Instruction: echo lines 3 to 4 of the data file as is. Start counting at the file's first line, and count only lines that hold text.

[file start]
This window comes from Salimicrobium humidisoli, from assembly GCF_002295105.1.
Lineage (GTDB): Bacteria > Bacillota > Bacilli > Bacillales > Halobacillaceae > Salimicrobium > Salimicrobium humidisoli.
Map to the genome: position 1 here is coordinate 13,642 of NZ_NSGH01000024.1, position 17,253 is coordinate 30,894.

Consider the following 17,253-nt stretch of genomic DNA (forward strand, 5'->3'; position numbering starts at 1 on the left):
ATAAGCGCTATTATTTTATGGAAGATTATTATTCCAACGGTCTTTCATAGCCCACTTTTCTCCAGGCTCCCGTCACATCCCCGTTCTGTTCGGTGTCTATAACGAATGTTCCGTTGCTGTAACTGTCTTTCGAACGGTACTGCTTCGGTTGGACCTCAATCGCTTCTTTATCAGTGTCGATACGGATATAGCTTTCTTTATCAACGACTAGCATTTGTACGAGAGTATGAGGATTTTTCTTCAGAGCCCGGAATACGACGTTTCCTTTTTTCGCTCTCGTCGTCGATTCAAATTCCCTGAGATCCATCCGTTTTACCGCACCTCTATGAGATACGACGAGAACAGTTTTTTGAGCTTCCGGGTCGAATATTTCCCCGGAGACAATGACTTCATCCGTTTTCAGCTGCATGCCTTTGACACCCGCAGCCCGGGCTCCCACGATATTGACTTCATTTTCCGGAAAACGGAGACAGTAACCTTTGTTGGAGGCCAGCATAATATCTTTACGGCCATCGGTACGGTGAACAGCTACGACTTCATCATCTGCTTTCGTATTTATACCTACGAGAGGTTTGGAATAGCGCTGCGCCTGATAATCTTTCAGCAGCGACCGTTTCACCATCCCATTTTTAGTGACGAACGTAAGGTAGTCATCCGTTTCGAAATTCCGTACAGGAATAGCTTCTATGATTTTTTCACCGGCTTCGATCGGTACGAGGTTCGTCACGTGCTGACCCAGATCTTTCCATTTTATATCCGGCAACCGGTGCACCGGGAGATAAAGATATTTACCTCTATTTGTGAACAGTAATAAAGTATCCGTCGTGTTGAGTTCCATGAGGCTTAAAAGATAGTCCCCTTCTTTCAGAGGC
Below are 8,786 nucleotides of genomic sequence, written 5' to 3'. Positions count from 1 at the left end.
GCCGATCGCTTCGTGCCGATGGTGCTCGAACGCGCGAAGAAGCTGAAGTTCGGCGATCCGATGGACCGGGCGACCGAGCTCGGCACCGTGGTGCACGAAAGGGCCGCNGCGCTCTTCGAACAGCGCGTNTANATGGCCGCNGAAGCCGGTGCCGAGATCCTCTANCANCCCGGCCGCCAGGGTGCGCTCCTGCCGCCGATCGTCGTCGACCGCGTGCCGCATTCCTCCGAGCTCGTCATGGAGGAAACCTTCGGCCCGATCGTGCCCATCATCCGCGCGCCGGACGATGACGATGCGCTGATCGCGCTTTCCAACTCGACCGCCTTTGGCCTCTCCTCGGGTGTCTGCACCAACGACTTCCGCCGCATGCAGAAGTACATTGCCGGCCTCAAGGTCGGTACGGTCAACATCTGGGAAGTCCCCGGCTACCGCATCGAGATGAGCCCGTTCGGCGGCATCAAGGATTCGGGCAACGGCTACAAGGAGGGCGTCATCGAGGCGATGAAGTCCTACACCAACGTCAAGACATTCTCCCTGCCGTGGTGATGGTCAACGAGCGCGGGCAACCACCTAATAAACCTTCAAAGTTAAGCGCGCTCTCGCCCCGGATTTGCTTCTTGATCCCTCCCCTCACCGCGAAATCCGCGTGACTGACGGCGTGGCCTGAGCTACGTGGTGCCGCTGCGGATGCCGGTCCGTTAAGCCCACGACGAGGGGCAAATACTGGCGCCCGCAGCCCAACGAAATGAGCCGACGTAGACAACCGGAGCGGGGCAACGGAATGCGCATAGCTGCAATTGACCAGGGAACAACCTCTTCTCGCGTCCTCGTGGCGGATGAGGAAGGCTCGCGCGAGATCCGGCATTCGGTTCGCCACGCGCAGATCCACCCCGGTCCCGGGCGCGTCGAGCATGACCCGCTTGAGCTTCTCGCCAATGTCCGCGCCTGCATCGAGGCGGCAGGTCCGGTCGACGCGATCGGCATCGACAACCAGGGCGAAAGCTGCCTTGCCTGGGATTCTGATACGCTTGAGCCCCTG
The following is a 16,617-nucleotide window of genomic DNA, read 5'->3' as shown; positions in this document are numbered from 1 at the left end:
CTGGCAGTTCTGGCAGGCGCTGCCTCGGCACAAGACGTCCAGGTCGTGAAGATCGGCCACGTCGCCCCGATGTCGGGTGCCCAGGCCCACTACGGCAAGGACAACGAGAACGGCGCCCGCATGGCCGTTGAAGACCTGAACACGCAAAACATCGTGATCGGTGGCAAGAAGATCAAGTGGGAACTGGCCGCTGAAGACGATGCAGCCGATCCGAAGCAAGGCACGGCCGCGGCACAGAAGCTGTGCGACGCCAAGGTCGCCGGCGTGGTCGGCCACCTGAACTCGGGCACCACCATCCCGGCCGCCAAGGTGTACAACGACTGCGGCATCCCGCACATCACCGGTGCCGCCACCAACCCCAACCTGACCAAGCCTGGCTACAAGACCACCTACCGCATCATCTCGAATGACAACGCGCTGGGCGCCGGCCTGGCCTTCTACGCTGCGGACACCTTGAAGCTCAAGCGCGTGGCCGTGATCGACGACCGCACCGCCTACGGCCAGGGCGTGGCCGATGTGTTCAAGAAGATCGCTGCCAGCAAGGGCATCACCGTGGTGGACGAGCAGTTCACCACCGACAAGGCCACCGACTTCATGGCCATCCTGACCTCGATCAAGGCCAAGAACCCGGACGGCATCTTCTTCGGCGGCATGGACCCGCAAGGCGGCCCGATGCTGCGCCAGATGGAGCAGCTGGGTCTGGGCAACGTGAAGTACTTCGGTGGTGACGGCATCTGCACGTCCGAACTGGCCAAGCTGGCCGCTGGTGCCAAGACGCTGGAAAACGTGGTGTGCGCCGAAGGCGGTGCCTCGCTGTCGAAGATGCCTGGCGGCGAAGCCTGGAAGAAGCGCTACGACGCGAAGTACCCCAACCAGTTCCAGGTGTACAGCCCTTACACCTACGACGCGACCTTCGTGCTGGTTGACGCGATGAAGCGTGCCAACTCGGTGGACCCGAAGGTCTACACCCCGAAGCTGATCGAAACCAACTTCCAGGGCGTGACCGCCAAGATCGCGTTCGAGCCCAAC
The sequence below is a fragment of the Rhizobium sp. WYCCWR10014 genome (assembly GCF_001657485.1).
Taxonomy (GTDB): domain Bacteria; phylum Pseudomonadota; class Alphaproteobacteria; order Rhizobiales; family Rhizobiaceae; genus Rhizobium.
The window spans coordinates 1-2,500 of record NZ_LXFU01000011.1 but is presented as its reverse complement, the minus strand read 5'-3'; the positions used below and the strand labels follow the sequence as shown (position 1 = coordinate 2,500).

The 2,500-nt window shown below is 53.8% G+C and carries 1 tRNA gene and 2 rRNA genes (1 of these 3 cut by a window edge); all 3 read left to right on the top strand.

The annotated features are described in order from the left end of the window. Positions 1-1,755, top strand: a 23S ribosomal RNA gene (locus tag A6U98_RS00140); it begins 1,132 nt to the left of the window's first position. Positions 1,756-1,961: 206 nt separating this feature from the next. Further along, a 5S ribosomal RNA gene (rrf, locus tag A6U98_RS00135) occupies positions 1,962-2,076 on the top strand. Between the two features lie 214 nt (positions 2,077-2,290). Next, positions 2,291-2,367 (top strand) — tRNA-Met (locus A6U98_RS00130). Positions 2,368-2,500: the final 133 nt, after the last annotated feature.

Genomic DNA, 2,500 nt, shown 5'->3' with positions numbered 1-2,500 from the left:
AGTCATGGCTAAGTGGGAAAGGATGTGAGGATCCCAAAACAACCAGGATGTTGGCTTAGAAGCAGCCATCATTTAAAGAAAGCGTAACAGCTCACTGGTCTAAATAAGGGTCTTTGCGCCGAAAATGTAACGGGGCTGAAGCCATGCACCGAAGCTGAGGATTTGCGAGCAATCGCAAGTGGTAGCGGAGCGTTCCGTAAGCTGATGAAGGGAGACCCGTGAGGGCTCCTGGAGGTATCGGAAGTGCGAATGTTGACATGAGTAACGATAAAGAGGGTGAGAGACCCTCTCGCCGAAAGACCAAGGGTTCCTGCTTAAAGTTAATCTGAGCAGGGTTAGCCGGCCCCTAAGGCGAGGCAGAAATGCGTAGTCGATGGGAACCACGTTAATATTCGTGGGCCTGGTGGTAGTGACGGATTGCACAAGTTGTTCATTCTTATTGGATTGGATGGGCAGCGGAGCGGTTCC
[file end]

Map to the genome: position 1 here is coordinate 13,642 of NZ_NSGH01000024.1, position 17,253 is coordinate 30,894.

Consider the following 17,253-nt stretch of genomic DNA (forward strand, 5'->3'; position numbering starts at 1 on the left):